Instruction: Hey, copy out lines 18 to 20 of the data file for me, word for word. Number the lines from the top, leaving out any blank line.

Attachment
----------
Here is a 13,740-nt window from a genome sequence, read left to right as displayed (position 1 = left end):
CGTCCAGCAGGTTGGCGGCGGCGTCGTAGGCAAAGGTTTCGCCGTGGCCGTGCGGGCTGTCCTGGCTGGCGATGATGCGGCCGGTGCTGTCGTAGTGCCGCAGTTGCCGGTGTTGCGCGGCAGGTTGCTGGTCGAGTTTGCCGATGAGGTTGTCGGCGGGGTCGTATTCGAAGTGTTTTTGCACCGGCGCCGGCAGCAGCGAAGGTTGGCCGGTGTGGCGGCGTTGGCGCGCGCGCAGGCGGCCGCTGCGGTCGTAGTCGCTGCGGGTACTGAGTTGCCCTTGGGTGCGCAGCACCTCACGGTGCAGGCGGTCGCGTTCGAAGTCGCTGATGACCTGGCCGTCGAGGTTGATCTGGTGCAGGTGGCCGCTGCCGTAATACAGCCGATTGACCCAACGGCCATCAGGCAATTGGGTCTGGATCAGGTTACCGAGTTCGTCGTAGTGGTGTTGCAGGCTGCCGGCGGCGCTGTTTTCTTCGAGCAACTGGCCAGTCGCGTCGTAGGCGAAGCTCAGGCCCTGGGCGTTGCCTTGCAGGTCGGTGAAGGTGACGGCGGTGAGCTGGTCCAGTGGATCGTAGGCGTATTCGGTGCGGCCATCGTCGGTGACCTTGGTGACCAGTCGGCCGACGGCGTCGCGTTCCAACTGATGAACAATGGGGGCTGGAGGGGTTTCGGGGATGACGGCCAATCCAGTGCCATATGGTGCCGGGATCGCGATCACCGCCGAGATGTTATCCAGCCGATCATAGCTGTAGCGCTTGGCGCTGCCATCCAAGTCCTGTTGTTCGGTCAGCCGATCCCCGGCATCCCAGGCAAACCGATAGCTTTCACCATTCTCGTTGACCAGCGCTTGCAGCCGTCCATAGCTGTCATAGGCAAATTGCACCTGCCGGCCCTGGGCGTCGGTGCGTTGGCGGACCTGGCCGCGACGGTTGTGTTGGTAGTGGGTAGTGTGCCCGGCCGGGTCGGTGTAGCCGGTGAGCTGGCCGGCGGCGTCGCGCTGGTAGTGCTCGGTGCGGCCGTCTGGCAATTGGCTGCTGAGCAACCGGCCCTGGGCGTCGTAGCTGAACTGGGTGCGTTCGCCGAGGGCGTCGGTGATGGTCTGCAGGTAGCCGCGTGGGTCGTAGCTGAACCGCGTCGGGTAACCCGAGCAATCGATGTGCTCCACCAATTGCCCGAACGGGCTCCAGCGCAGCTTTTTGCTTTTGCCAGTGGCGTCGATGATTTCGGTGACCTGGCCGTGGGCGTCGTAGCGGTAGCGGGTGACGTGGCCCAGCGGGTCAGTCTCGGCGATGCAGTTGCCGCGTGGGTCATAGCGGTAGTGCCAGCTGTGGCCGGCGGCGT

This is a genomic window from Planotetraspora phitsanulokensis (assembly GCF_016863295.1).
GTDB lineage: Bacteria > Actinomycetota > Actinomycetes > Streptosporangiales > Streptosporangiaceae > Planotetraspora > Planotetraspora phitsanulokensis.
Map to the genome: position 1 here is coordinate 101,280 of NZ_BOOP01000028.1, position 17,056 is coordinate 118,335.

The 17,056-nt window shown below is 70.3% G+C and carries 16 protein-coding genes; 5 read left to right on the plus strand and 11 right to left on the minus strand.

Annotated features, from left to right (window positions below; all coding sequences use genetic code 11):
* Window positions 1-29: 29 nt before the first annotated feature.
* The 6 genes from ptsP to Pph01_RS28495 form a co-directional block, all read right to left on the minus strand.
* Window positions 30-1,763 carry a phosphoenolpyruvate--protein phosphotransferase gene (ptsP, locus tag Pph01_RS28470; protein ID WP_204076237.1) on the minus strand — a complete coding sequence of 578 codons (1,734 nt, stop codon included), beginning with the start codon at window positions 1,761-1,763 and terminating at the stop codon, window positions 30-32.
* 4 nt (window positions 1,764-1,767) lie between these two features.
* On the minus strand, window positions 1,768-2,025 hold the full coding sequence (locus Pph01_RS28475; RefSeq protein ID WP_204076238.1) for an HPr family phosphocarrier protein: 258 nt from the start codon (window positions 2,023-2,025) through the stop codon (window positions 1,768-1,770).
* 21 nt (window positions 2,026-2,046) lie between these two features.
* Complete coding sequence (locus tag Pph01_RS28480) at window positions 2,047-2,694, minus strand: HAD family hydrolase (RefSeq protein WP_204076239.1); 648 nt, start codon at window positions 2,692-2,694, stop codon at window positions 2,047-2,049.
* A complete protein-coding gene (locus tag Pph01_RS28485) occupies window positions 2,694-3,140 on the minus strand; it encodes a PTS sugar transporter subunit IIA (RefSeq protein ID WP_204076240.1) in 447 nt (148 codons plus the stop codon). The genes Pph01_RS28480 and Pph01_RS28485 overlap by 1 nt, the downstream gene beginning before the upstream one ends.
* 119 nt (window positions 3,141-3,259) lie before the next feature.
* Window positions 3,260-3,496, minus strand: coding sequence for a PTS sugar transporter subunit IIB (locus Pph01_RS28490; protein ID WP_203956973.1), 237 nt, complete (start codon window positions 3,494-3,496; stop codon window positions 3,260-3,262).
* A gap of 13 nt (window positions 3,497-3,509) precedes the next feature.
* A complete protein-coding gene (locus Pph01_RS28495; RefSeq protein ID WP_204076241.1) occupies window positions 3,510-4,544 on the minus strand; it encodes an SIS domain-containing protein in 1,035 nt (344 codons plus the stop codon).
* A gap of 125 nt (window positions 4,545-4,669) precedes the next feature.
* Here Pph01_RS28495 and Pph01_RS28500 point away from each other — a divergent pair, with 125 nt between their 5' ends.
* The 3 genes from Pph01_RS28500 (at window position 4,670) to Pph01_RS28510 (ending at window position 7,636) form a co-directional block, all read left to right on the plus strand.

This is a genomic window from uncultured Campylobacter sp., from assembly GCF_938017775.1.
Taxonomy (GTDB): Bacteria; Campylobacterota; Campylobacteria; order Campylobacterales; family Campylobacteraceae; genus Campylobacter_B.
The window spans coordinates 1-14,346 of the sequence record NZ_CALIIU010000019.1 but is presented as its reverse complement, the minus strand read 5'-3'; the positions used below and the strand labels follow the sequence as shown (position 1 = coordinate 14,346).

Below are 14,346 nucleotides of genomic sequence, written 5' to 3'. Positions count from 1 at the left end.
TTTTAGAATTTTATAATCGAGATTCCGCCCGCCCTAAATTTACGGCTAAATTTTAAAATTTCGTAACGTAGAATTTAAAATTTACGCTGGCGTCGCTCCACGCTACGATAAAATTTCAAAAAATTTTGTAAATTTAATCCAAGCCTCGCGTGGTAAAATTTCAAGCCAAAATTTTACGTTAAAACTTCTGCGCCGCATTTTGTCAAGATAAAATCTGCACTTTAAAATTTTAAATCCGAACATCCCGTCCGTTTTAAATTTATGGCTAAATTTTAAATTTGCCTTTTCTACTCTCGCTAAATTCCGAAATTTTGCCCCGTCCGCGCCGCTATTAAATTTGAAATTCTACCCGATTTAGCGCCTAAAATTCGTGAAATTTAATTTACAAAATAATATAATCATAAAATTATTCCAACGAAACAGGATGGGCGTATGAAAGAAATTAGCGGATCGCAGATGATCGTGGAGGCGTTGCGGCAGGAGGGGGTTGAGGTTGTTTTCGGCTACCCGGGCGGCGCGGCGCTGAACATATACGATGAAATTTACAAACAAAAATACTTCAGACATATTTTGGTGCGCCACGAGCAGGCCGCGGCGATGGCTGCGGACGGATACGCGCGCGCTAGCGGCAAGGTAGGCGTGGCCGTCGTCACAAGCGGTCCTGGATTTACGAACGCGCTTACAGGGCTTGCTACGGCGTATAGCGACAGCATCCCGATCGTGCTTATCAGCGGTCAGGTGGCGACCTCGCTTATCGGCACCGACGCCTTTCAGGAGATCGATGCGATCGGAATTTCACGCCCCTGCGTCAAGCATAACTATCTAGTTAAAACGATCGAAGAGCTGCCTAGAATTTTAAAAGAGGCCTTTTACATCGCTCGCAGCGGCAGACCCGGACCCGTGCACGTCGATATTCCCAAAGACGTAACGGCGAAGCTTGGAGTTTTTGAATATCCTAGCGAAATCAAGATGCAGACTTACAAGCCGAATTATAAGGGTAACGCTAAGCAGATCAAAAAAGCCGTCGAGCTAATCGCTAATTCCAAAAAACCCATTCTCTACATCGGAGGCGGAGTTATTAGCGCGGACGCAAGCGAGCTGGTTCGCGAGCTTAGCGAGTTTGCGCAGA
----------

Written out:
* A gap of 13 nt (window positions 3,497-3,509) precedes the next feature.
* A complete protein-coding gene (locus Pph01_RS28495; RefSeq protein ID WP_204076241.1) occupies window positions 3,510-4,544 on the minus strand; it encodes an SIS domain-containing protein in 1,035 nt (344 codons plus the stop codon).
* A gap of 125 nt (window positions 4,545-4,669) precedes the next feature.